Recent US productivity growth has been depressing. In the 1950s American productivity was rising by almost 4 percent a year – a period of incredible progress driven by the rapid expansion of research universities like Harvard, MIT and Stanford, and Research labs in firms like General Electric and Ford. But by the 1980s this productivity growth had halved to 2 percent, and has now fallen to 1percent per year.
This slowdown has sparked a debate among economists over the sources of the problem. Are statisticians underestimating output? Is the United States mired in “secular stagnation”—a prolonged period of low economic growth caused by too much saving and too little investment ? Or are recent innovations simply not as productive for society as those of the past?
In research I carried out with three fellow economists (Chad Jones and Mike Webb of Stanford and John Van Reenen of MIT) I argue that ideas productivity — the productivity of science and discovery — has been falling for decades. Scientific discoveries and technical advances are getting harder and harder to find, so that innovation is slowing down.
The creation of ideas is central to a growing economy. This is driven by two things: the number of researchers - scientist and engineers - and the research productivity of these researchers. Our analysis found that while there are a rising number of researchers, each one is becoming less productive over time. So while research and development efforts have been rising steeply for decades, research productivity — the number of ideas being produced per researcher — has fallen rapidly.
The analysis revealed that more than 20 times as many Americans are engaged in R&D today as were in 1930, yet their average productivity has dropped by a factor of more than 40. The only way the United States has been able to maintain even its current lackluster GDP growth rate has been to throw more and more scientists and engineers at research problems. The US economy has had to double its research efforts every 13 years just to sustain the same overall rate of economic growth.
One example of this is the power of silicon chips, which have double roughly every two years, a phenomenon known as Moore’s Law, after Gordon Moore, the co-founder of the computer chip giant Intel. The resulting advances have enabled the creation of ever more powerful computers, which have affected every aspect of society. But over 18 times as many researchers are now required just to maintain that regular doubling compared to the early 1970s.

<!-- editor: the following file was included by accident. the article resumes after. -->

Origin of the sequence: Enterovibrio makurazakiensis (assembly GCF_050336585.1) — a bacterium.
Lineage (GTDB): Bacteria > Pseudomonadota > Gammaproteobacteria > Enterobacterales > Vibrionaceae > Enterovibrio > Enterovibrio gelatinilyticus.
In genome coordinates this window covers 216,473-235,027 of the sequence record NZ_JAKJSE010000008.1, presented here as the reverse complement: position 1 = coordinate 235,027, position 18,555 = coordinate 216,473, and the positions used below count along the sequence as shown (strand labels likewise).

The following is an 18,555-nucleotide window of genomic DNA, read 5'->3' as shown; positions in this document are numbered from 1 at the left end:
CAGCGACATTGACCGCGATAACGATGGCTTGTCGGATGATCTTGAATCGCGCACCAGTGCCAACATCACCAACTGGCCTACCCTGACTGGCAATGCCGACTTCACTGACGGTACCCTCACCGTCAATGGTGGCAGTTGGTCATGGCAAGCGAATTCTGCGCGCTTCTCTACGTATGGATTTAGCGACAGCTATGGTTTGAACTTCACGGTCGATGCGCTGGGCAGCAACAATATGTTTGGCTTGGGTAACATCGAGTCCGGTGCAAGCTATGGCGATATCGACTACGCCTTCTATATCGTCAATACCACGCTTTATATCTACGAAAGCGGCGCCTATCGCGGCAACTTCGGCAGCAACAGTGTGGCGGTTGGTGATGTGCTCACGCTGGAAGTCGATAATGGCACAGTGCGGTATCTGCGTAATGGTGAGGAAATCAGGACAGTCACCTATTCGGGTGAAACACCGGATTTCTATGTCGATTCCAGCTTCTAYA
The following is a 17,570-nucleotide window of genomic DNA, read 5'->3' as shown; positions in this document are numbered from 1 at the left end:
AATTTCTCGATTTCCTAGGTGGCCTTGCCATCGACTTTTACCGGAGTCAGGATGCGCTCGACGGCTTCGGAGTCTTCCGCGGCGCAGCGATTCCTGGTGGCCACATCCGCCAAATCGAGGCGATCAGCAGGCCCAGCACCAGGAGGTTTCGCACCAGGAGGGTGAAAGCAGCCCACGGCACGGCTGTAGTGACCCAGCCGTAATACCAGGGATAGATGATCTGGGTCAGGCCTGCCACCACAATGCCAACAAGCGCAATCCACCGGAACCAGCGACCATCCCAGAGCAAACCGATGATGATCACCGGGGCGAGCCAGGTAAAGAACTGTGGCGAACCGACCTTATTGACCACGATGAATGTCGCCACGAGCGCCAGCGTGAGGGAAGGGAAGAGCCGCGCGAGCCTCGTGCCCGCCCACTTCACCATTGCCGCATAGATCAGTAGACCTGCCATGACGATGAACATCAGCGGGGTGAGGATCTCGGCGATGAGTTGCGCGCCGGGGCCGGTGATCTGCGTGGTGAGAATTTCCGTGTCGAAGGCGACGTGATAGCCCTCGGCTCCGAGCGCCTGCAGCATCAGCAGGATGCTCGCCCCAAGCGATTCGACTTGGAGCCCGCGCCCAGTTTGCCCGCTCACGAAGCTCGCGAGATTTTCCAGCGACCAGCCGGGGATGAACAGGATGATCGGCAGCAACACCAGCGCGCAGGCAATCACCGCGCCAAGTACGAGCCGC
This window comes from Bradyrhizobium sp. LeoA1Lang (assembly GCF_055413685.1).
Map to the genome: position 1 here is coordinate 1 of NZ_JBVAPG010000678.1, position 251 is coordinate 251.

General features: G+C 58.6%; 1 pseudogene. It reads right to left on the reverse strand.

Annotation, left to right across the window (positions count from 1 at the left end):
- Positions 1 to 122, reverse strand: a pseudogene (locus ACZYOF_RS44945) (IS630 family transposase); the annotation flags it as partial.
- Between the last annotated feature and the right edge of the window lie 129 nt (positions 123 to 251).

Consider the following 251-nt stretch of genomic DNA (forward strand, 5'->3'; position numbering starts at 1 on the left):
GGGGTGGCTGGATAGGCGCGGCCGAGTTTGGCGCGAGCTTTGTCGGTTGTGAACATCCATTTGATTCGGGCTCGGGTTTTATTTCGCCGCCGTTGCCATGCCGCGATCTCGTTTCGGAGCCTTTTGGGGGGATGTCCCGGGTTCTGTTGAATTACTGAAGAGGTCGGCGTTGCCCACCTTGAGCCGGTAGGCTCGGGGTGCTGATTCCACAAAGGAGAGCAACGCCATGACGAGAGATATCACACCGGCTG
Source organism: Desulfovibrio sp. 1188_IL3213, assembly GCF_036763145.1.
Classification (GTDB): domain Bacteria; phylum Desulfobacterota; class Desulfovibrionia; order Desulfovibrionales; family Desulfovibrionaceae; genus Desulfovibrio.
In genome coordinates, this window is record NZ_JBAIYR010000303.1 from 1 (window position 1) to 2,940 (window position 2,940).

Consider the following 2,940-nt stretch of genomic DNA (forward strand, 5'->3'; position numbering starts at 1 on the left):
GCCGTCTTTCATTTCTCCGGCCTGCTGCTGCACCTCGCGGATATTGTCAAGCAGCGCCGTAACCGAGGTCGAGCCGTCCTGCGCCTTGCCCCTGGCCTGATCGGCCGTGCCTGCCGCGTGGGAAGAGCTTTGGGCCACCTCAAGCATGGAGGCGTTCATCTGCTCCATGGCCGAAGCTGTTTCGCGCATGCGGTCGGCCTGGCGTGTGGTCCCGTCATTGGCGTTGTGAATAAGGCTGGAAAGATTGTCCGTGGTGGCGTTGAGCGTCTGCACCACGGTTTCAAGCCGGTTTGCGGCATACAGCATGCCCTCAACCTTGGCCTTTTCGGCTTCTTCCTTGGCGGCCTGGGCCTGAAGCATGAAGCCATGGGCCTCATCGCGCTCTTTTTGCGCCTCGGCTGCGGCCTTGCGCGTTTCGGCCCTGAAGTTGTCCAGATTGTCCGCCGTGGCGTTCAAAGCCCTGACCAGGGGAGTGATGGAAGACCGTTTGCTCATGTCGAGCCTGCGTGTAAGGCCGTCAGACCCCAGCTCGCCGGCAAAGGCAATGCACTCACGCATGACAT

A similar pattern shows up in agricultural and pharmaceutical industries. For agricultural yields, research effort went up by a factor of two between 1970 and 2007, while research productivity declined by a factor of 4 over the same period, at an annual rate of 3.7 percent. For pharmaceuticals, research efforts went up by a factor of 9 between 1970 and 2014 while research productivity declined by a factor of 5, an annual rate of 3.5 percent.
We also examined the track records of data over 15,000 US public firms between 1980 and 2015 and found that even as spending on R&D rose, a vast majority of the firms experienced rapid declines in ideas productivity. The average firm now needs 15 times as many researchers as it did 30 years ago to produce the same rate of growth.
So why has the productivity of scientists and engineers fallen so much? The simple reason is ideas are getting harder to find.
To explain my view we should travel back to 1750, which was the start of the Industrial Revolution in England. Before then productivity growth was close to zero. Most of the population in 1700 still worked on farms and were not much more productive than their ancestors under the Romans 2,000 years before. But from the late 1700s until about 1950 productivity growth began to accelerate. This is the era of “Standing on the shoulders of giants” – each new invention, like the steam engine, electric lighting, penicillin etc made future inventors more productive. Growth took off as more and more firms started creating industrial R&D labs – starting with Thomas Edison labs in 1876 - while universities began to focus more on science and engineering research. By 1950, however, the tide began to turn. The US was reaching peak productivity growth of around 4 percent per year and the third phase – “the Apple Tree model” - was setting in. Humanity had made many of the quickest discoveries, and so unearthing new scientific truths started getting harder.
But what about the future? Recent history rather than science fiction tends to be the best predictors of the near future. So the next 10 to 20 years are likely to herald similar trends 1 percent productivity growth as the recent past. Compared to the 1950s to 1990s that is slow, but compared to the longer sweep of history going back 2000 years that is a blistering rate of advance.
But looking more than 20 years ahead technology growth is hard to call. We have had at least two changes in productivity growth since 1750 and maybe another one will be heralded by the information age of the 22nd century.
The author is the William D. Eberle Professor of Economics at Stanford University